Liu’s Poetic Views

  1. The Taking Of A Flower

Oh many were the days that I strode through the meadow,

And smelled the sweetest rose.

And many more were the days that I reached out to pluck it,

And yet, as I did so, froze.


For time and again, the thought crossed my mind,

“What if?”

“What if I should bleed?”

“What then would befall me?”

“Who then would console me?”

“Who’d tell me the things that I’d need?”


So day after day, I walked through that meadow,

Walked past that beautiful rose.

Walked past that picture of great natural wonder,

Walked past, because that’s what I chose.


Till one day,

At last,

I could take it no longer,

And said,


“I’m through!”


I went out to that flower,

It took me less than an hour,

And I plucked it without any queues.


And as I drew that blossom from its earthen bed,

I felt a prick in my thumb,

I looked down without command,

Saw blood on my hand,

And the sight of it turned me numb.


It wasn’t the pain of the prick that bothered me,

I barely noticed that.

It was the knowledge that this blossom,

This thing that I held,

Had been brought to where it couldn’t go back.


Never again would it sit in the meadow,

Never again would it grow.

Never again would I pass it and think,

“My, my,”

“That’s the sweetest rose.”


  1. Clockwork 

As I lay inside my bed,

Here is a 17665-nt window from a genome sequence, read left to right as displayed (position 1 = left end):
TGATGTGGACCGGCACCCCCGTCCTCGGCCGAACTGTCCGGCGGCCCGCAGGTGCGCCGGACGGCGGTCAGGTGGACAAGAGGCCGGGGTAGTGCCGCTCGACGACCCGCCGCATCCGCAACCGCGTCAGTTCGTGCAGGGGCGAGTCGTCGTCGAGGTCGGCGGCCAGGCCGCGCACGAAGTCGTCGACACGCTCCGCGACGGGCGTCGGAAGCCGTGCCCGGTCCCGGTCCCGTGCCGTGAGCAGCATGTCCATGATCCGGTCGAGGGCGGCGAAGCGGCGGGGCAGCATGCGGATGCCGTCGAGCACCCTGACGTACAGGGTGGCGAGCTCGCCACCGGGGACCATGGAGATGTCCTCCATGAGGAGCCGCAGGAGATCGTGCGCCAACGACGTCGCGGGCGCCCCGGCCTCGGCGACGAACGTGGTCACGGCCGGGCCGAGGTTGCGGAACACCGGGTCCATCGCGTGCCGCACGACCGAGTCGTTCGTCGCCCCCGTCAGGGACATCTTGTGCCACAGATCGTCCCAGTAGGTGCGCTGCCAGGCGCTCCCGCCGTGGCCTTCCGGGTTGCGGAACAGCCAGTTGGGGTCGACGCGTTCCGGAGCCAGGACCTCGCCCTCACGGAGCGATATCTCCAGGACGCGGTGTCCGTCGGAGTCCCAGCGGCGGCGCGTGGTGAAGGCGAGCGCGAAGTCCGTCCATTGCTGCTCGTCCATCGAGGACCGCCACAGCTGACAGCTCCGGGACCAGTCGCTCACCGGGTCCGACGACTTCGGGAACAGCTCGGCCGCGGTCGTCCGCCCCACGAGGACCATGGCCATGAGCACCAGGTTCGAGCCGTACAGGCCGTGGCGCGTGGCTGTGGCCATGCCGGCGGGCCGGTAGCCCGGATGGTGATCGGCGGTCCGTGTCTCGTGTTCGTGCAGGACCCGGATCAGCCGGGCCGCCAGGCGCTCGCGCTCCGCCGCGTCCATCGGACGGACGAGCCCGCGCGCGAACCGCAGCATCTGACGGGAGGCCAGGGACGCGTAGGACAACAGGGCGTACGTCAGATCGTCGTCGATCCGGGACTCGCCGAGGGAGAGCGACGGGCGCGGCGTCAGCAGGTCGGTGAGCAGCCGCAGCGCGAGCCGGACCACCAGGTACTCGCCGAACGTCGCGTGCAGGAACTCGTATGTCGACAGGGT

And strolled down streets within my head,

And wandered off to parts unknown,

To places where no beast had flown,


I came across a set of stairs,

Which wound their way down through the misty air,

Until they reached a massive clock,

Whose polished face I felt an urge to knock.


And so I set off, down these simple stairs,

Down through the freezing, foggy air,

Down towards those giant, turning hands,

Down towards the constant, timeless land


As I walked, I spied many queer things,

Like fish wearing armor, and eyes with wings,

Or granite maidens bearing crosses of fire,

And colorful fabrics woven from desire.


But stranger still were the things that I felt,

Like my skin turning soft, and starting to melt,

Or my hairline receding, and turning grey,

My vigor dissolving, fading away.


  1. To His Parents 

Oh Father! Dear Father.

What a woe-filled song you’ve sung.

But now you’re banner’s flying high.

The war you’ve fought is won.


Your prize is near!

Your crowds are here!

Your people all exulting!


What say you then?

You son of men?

Deny you them their calling?


Oh Mother! Dear Mother.

For strength I’ve looked to you.

On stormy days you cleared the skies.

You made them bright and blue.


You sang the night!

You gave me flight!

Through dreams which clouds did cover!


What say you now?

You sullen sow?

Hate you still my lover?


I know you will not answer.

I know what’s in your head.

I know that you don’t want to think,

I’ve fallen, cold and dead.


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